There is a silent crisis all around us. It progresses at a rate that is barely noticeable. It does not grab your attention with melting glaciers and erratic weather as global warming does. But the loss of biodiversity is just as real as global warming and equally or more damaging. According to Birdlife International, twenty percent of bird species are in danger of extinction worldwide, with twenty-five percent endangered in the United States. National Audubon raises that percentage to fifty percent when the long term effects of global warming are taken into account. In addition, twenty-five percent of mammals and reptiles and thirty-three percent of amphibians are in danger of extinction. Certain taxa such as bats and pollinating insects are in free fall. Yet the loss of biodiversity is not even mentioned by the political class and is barely noticed in the press.

Many birders noticed the paucity of migratory birds this fall. While drought and El Nino weather patterns may have contributed to fewer birds migrating on the coastal route this fall, Hannah Suthers’ thirty-eight year Featherbed Lane bird banding data shows a real trend of fewer birds. Other long term studies show the same pattern. The loss is real.

The major causes of loss of biodiversity are habitat loss, fragmentation, and degradation. High quality habitat is rare and becoming rarer. Clearing forests for palm oil and soybean production is a major cause of habitat loss in the tropics, affecting the wintering homes of many of our breeding birds. Mangrove swamps are being cleared for resorts and shrimp farms at an alarming rate. Mangrove-wintering Prothonotary Warblers are classified as vulnerable by the American Bird Conservancy. Mountain top removal for coal mining is a major factor in the decline of the Cerulean Warbler. Extractive energy production, especially for oil and gas, is degrading and fragmenting wildlife habitats throughout large areas of North America. Pipelines to transport the oil and gas are further fragmenting and degrading terrestrial and aquatic habitats. The trend of placing gas pipelines through Important Bird Areas and other protected lands is especially disturbing. Slowly and surely the non-human species on this planet are disappearing. Protecting and restoring habitat is the most important action we can take to slow or reverse the rate of loss of species.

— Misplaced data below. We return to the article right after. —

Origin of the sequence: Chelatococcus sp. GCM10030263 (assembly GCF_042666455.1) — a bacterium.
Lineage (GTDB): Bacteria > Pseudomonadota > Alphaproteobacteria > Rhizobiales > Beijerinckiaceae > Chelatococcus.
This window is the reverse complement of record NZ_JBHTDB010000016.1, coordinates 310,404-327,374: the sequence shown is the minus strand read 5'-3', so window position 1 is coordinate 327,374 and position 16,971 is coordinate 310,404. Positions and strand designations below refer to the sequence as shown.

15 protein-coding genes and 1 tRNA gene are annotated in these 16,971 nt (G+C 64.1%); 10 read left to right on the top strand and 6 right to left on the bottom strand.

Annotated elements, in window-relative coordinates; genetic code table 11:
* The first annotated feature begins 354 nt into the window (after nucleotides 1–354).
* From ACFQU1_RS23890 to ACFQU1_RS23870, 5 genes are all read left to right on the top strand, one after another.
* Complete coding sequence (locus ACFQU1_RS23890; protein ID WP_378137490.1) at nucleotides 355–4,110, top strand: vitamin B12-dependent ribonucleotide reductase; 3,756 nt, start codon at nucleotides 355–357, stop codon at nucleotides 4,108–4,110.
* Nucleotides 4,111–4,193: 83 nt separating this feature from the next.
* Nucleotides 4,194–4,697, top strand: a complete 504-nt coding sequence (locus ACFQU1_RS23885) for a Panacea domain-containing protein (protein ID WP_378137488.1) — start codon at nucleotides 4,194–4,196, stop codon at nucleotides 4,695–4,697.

There has been a disturbing shift in the meaning of “green”as too many environmental organizations have become more homocentric. Nothing is truly green unless it protects biodiversity. Carbon dioxide-free energy sources are needed to combat global warning but poorly planned and sited wind and solar energy can contribute to loss of biodiversity. Wind farms need to be sited away from migratory bird routes. Farmlands and wild lands are not the best places for solar energy development. Consider the acres of flat roofs on warehouses and shopping malls for solar panels. Protecting biodiversity should be a major consideration in developing alternate energy. Otherwise we are substituting one devastating environmental problem for another.

At times the scope of the problem seems overwhelming and there is a tendency to tune out. But we need to acknowledge our kinship with the other species on this planet and build a grassroots movement to protect them. Take a friend or a child birding. Help with a citizen science project. Plant native plants in your yard. Plan your next vacation around ecotourism. There are many small steps you can take to promote biodiversity. Small steps become large steps if enough people do them. The many wild creatures we share this planet with amaze us with their lives and interconnections. The planet would be greatly diminished without them.

Winter 2016